SEATTLE -- She was greeted like an adored aunt -- sometimes shouted-out by the crowd in Spanish. Students at the University of Washington on Monday welcomed Supreme Court Justice Sonia Sotomayor, who is in town to discuss her recently published memoir.
She described her trajectory from "public housing kid in the Bronx" to the highest court in the land like being "catapulted into another alien world."
“Power can corrupt,” she said. “I watch it and I know it can make you full of yourself if you let it. And I'm trying to work very, very hard to always remember that I didn't get to where I got by myself. And I tell my friends I made a very thick book so that when they think I'm getting conceited, they'll hit me over the head with it.”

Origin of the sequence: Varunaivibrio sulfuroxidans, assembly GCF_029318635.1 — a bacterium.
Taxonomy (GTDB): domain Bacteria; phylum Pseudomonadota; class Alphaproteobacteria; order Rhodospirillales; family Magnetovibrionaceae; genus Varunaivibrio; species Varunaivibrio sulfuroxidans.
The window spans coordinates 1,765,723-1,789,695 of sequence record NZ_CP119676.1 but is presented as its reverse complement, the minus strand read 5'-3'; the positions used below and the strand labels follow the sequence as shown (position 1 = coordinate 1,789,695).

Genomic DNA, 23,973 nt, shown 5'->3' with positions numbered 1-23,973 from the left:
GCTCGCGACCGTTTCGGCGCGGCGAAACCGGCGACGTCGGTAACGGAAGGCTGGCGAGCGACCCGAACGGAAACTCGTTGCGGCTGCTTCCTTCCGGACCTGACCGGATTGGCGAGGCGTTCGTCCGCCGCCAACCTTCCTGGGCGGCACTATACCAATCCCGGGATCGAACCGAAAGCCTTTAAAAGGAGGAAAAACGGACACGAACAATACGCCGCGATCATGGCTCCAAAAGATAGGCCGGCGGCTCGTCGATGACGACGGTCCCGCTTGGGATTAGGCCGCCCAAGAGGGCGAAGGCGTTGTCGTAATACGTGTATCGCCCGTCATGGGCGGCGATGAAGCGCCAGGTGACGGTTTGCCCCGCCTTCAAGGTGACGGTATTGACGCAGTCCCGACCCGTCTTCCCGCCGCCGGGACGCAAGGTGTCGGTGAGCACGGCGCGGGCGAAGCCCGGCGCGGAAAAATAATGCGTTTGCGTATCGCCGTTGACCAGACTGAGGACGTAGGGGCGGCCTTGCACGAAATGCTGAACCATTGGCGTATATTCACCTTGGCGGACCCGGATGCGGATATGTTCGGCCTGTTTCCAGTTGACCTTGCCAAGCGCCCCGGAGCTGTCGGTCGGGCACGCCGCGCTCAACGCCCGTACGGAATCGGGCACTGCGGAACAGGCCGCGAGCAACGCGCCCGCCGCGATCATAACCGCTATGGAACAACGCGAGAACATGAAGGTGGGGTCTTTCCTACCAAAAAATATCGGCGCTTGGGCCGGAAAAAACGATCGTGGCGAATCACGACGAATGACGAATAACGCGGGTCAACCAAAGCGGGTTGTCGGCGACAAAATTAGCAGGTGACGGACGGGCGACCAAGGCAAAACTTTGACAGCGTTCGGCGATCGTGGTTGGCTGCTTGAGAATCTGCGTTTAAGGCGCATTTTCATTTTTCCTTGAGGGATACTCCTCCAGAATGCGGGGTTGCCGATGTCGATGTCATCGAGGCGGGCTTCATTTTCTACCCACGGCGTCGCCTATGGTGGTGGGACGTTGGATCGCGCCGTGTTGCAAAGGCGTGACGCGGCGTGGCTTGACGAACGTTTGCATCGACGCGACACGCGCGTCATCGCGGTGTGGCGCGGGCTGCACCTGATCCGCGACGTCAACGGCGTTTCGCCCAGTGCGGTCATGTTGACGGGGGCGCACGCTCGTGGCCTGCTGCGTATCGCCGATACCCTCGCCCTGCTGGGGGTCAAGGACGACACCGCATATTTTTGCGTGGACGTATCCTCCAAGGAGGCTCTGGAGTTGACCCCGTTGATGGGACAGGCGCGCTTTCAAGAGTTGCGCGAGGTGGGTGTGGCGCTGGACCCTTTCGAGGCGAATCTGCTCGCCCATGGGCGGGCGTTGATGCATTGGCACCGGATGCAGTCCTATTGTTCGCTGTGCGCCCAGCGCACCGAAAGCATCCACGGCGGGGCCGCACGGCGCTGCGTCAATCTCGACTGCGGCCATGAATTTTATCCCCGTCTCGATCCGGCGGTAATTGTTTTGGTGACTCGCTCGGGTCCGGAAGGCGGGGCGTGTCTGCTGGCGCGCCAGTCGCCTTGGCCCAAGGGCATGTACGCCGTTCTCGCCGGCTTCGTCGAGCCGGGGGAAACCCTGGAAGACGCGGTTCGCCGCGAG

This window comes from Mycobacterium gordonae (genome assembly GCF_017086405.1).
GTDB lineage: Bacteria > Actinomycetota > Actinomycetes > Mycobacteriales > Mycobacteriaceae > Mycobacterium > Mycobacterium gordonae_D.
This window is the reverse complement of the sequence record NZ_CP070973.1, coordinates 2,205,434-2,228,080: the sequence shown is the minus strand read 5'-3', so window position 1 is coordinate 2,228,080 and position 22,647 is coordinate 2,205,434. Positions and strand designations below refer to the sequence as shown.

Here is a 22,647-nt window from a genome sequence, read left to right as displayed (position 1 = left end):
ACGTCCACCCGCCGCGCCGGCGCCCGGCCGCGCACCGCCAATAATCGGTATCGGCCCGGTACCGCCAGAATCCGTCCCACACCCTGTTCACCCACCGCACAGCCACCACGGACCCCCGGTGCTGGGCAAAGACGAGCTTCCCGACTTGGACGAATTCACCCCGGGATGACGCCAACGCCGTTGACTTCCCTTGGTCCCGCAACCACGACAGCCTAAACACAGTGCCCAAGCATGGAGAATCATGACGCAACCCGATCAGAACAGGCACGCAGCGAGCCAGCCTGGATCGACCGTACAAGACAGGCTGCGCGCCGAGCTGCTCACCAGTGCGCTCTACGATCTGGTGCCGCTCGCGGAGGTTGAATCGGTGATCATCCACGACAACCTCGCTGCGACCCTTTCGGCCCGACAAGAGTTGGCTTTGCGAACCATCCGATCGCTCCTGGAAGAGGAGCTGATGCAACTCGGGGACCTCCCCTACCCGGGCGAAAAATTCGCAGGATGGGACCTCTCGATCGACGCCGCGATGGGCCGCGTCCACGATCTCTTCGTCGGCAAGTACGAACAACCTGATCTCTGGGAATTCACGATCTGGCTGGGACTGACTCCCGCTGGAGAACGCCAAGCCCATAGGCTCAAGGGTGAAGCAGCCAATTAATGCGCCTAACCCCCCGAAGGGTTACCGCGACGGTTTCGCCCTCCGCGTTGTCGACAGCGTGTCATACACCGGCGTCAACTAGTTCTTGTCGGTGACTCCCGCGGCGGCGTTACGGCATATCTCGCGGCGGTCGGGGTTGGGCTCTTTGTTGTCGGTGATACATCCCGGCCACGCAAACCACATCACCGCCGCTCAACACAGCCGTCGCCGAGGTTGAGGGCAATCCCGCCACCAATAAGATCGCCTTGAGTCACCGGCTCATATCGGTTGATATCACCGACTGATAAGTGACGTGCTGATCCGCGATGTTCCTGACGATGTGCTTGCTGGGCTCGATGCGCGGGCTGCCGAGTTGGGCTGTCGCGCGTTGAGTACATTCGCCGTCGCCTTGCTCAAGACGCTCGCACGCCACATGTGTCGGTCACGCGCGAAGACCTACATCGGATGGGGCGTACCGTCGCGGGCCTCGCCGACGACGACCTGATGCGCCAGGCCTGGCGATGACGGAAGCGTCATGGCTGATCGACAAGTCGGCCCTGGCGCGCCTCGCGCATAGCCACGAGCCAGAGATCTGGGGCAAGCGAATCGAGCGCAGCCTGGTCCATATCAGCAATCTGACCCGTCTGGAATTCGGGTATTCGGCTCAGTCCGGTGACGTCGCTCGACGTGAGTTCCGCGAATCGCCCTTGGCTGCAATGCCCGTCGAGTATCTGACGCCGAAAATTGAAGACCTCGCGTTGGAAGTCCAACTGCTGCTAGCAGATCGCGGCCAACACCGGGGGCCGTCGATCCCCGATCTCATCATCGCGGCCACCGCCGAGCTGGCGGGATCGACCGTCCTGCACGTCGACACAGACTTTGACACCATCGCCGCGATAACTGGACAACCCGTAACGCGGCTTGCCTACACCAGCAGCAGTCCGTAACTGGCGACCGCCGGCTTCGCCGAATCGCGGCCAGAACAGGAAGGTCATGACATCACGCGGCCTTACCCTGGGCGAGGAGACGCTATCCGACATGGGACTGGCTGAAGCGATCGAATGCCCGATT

She encouraged students to explore various subjects, meet people and give back generously and passionately.
“What I mean by giving is taking personal responsibility to think outside of your own needs to look around and say, there is this little piece of my world that I want to make a difference in,” she said.
UW Provost Ana Mari Cauce surprised and delighted the Justice with her question on women's power.
“I’ve often joked that if I ever wrote a memoir, it would be called 'How I became a straight white man.'"
Said the Justice: “We both wield significant amounts of power, but you, like me, are one voice in a much larger organization.”
She said power is shared and to effect change takes persuasiveness - and time.
Sotomayor’s book, “My Beloved World,” is in stores now.